Editor’s Note: Also authored by Logan Pike, a state government relations manager at The Heartland Institute.
Missouri Democratic Gov. Jay Nixon shuffled his papers, looked steadfastly into the television news cameras, and announced his intention to veto welfare reform in Missouri, adamantly declaring to the audience, “I don’t sign bills that hurt kids—period.”
All the typical elements of modern political propaganda were in place. Operation Breakthrough, a single-site early education child care and social services facility, was the venue. Puzzled boys and girls awkwardly stood before a banner thanking Nixon, positioned perfectly to serve as the backdrop for cameras filming the event. The audience nodded in approval with each of Nixon’s proud declarations, as if to say, “Yes, what a cruel world we live in.”
It didn’t matter to Nixon that Missouri’s welfare program is a decade behind most of the country and recently earned a grade of “F” in The Heartland Institute’s 2015 Welfare Reform Report Card. Or that the very same welfare policies passed by his state’s legislature in the Strengthening Missouri Families Act are proven, time-tested reforms that have helped to reduce Temporary Assistance for Needy Families (TANF) rolls, also known as “welfare,” by more than 70 percent nationally since 1996. Nixon even knew there was a high probability his veto would be overturned, as it eventually was, by the overwhelming Republican majority in the General Assembly.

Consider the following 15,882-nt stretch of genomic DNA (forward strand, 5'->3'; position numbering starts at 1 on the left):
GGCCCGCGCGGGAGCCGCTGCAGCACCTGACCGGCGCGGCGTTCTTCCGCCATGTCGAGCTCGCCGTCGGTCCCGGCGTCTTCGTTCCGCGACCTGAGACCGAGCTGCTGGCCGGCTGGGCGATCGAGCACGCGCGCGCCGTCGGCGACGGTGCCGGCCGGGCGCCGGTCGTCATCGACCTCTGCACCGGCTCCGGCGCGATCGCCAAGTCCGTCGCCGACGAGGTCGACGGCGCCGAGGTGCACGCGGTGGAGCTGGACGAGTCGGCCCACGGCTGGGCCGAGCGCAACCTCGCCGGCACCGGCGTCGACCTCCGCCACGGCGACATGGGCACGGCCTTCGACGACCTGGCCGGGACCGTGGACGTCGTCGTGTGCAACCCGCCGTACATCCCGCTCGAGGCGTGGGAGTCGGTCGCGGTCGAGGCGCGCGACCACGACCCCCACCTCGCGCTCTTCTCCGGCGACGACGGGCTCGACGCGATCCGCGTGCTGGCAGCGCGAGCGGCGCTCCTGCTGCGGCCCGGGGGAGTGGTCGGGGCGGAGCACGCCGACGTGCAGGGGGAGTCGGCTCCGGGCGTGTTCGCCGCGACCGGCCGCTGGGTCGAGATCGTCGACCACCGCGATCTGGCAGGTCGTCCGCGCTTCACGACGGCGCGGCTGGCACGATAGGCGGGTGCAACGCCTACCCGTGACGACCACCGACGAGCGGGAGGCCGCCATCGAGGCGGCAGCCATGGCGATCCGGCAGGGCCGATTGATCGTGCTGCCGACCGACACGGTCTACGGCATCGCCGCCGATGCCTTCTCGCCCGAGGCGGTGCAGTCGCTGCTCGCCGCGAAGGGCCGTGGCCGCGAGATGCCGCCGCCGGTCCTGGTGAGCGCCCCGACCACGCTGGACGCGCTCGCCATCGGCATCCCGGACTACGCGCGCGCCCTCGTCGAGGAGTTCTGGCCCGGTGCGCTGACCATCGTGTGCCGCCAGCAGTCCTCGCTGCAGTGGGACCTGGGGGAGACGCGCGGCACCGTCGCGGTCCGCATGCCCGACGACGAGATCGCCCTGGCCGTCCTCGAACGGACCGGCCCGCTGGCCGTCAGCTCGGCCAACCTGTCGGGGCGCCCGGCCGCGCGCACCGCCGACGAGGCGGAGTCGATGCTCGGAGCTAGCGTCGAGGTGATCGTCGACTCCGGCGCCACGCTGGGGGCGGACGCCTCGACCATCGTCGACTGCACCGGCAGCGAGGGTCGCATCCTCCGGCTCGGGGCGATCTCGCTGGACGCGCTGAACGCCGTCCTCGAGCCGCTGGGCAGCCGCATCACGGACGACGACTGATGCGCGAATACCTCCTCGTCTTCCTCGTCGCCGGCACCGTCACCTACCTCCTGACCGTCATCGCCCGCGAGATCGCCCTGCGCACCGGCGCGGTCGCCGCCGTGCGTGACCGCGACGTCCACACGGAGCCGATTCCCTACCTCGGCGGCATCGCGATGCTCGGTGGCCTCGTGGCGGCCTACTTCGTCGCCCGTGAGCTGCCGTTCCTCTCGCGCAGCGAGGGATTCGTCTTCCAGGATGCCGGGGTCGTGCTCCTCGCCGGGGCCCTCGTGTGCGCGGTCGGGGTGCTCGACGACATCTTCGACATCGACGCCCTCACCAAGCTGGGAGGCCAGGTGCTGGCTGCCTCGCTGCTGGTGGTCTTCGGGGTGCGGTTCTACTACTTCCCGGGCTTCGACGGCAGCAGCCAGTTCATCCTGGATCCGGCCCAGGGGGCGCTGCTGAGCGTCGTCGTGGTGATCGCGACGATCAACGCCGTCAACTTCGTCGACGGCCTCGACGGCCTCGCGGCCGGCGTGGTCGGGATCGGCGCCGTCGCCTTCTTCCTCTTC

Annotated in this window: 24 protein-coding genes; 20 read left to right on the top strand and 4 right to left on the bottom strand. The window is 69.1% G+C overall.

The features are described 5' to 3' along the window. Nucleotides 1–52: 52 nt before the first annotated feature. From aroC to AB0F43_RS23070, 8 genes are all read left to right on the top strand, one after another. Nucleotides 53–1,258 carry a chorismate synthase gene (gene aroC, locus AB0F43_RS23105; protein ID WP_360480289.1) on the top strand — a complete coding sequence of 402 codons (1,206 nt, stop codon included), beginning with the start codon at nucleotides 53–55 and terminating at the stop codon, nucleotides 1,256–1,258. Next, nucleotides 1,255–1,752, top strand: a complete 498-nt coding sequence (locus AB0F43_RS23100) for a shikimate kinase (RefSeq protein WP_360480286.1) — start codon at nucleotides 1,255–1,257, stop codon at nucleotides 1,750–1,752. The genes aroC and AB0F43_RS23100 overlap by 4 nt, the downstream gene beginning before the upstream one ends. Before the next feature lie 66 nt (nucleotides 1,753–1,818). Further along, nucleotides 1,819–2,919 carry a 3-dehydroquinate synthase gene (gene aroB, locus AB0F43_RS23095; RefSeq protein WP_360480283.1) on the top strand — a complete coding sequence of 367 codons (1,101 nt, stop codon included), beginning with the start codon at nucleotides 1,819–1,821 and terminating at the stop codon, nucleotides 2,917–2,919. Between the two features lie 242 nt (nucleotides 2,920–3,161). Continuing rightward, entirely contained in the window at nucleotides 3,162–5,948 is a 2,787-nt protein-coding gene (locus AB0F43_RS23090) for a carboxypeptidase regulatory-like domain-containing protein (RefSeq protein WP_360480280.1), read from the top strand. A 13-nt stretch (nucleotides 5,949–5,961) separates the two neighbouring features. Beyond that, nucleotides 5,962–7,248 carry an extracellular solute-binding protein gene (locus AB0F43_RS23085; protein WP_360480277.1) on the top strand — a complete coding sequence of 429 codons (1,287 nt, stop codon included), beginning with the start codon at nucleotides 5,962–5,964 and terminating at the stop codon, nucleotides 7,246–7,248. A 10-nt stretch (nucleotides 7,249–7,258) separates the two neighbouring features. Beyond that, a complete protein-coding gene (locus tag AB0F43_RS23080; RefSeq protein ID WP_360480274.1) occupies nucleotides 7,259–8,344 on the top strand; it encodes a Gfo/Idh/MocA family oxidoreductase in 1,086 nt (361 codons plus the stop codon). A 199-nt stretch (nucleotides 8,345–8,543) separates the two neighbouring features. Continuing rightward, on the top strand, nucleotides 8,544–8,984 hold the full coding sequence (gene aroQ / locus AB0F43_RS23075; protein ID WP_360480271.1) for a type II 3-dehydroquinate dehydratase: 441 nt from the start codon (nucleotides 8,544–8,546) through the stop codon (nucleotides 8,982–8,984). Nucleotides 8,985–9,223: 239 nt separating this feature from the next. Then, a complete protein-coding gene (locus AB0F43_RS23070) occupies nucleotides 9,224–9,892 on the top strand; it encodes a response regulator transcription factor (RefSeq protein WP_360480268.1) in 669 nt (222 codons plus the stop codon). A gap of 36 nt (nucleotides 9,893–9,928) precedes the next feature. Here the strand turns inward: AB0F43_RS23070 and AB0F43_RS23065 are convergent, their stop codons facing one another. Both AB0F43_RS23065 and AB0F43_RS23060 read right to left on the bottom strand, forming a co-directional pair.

The only reason for Nixon’s predictable and distasteful dog-and-pony show was to perpetuate the never-ending, tired Democratic narrative: “Conservatives don’t care about the ‘little guy.’”
The “little guy,” of course, is anyone the Democrats say is being mistreated by whoever they deem to be the villain of the week: insurance companies, oil companies, business owners—maybe even an unenlightened, backwards-thinking redneck from a small town in Pennsylvania, the type who, as President Barack Obama explained to his supporters in 2008, “cling to guns or religion or antipathy toward people who aren’t like them.”
Gov. Jay Nixon. Photo by Missouri News Horizon.